When users complete the onboarding, they ideally continue with loading personal information into the app. The new app helps users with this by providing a clear nudge to do so. The nudge guides the users to an in-app overview of useful data they can load. This brings us to the next big improvement: users can easily add cards with personal information to their IRMA app.
From obtaining attributes to adding cards!
In the old IRMA app, users had to visit the website of the Privacy by Design Foundation (see screenshot below) to see what data they could add to IRMA.
We thus suggested to list the available credentials in the app itself, so people do not navigate out of IRMA at this point. The Amsterdam UX team and the Privacy by Design Foundation had a similar idea. Together, we developed an in-app-overview of the most relevant and generally useful pieces of information:
Listing these available data in IRMA is also useful because switching between IRMA and a browser can be quite confusing. With the list being part of the app, switching is reduced.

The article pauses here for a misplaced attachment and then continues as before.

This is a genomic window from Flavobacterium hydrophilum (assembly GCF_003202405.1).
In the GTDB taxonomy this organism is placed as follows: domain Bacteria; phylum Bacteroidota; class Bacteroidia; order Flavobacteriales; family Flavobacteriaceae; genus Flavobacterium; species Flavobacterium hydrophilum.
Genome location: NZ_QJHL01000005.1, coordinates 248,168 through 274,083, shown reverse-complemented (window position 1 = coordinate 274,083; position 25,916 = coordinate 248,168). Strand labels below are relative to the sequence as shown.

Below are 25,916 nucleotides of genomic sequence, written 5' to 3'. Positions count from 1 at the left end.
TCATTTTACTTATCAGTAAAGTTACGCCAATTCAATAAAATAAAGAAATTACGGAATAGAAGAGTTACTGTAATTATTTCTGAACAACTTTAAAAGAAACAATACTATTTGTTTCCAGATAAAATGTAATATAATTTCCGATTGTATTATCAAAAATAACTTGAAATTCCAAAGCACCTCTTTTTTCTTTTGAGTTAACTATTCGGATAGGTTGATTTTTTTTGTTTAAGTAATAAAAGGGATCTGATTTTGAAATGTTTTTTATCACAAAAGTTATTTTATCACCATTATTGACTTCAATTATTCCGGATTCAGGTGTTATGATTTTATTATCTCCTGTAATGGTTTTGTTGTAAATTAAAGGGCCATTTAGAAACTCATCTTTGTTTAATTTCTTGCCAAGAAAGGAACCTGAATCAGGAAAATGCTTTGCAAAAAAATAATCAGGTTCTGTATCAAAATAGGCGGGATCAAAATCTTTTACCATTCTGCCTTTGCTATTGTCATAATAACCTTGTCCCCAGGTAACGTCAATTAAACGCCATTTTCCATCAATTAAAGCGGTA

Notably, the current/new IRMA app list does not list all available attributes. This means that the list is rather small and still and clear. However, if IRMA gains much more traction, this list might benefit from a filter or search function that allows users to find the data they are looking for quickly.
In the old app, we also noticed that the requirements to load certain data into IRMA were not always clear upfront. Consequently, users would find out that certain data is not available to them only during the process and thus “hit a wall“. For instance, one needs to live in the Netherlands to obtain personal data from the municipality of Nijmegen. (Everyone in the Netherlands can load it). To ensure users know upfront what is needed to load data into IRMA, the relevant information is now presented upfront. Users can now find out that they, e.g., need their DigiD (an identity management platform that government agencies of the Netherlands can use) ahead of time to load personal data from the municipality of Nijmegen.